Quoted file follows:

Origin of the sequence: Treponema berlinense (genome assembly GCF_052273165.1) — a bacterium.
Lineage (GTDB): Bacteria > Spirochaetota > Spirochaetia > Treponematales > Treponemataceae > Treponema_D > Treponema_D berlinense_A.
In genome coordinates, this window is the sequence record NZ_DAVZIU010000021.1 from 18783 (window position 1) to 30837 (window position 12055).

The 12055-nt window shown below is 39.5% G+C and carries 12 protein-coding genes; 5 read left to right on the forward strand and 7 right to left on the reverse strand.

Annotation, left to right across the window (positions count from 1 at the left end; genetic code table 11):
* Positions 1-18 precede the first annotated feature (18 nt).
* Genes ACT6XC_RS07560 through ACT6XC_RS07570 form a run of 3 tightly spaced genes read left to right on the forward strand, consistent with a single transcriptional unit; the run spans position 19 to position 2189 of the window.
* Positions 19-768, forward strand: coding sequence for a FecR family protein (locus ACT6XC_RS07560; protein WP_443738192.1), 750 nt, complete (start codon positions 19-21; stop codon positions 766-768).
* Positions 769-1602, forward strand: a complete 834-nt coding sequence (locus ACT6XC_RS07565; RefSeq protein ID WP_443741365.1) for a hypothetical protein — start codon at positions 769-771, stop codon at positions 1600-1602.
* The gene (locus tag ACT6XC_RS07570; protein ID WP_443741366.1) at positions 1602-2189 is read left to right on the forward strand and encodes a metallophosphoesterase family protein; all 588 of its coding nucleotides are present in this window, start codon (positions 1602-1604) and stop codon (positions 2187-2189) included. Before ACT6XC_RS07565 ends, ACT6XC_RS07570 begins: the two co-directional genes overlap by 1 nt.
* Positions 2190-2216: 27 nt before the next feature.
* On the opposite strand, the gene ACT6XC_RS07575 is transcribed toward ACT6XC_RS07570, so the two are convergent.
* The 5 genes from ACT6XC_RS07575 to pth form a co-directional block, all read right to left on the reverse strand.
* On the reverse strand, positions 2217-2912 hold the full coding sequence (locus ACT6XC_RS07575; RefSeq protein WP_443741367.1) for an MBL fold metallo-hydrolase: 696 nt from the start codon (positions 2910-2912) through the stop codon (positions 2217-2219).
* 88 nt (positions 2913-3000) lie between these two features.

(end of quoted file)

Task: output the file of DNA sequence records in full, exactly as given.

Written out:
Origin of the sequence: Treponema berlinense (genome assembly GCF_052273165.1) — a bacterium.
Lineage (GTDB): Bacteria > Spirochaetota > Spirochaetia > Treponematales > Treponemataceae > Treponema_D > Treponema_D berlinense_A.
In genome coordinates, this window is the sequence record NZ_DAVZIU010000021.1 from 18783 (window position 1) to 30837 (window position 12055).

The 12055-nt window shown below is 39.5% G+C and carries 12 protein-coding genes; 5 read left to right on the forward strand and 7 right to left on the reverse strand.

Annotation, left to right across the window (positions count from 1 at the left end; genetic code table 11):
* Positions 1-18 precede the first annotated feature (18 nt).
* Genes ACT6XC_RS07560 through ACT6XC_RS07570 form a run of 3 tightly spaced genes read left to right on the forward strand, consistent with a single transcriptional unit; the run spans position 19 to position 2189 of the window.
* Positions 19-768, forward strand: coding sequence for a FecR family protein (locus ACT6XC_RS07560; protein WP_443738192.1), 750 nt, complete (start codon positions 19-21; stop codon positions 766-768).
* Positions 769-1602, forward strand: a complete 834-nt coding sequence (locus ACT6XC_RS07565; RefSeq protein ID WP_443741365.1) for a hypothetical protein — start codon at positions 769-771, stop codon at positions 1600-1602.
* The gene (locus tag ACT6XC_RS07570; protein ID WP_443741366.1) at positions 1602-2189 is read left to right on the forward strand and encodes a metallophosphoesterase family protein; all 588 of its coding nucleotides are present in this window, start codon (positions 1602-1604) and stop codon (positions 2187-2189) included. Before ACT6XC_RS07565 ends, ACT6XC_RS07570 begins: the two co-directional genes overlap by 1 nt.
* Positions 2190-2216: 27 nt before the next feature.
* On the opposite strand, the gene ACT6XC_RS07575 is transcribed toward ACT6XC_RS07570, so the two are convergent.
* The 5 genes from ACT6XC_RS07575 to pth form a co-directional block, all read right to left on the reverse strand.
* On the reverse strand, positions 2217-2912 hold the full coding sequence (locus ACT6XC_RS07575; RefSeq protein WP_443741367.1) for an MBL fold metallo-hydrolase: 696 nt from the start codon (positions 2910-2912) through the stop codon (positions 2217-2219).
* 88 nt (positions 2913-3000) lie between these two features.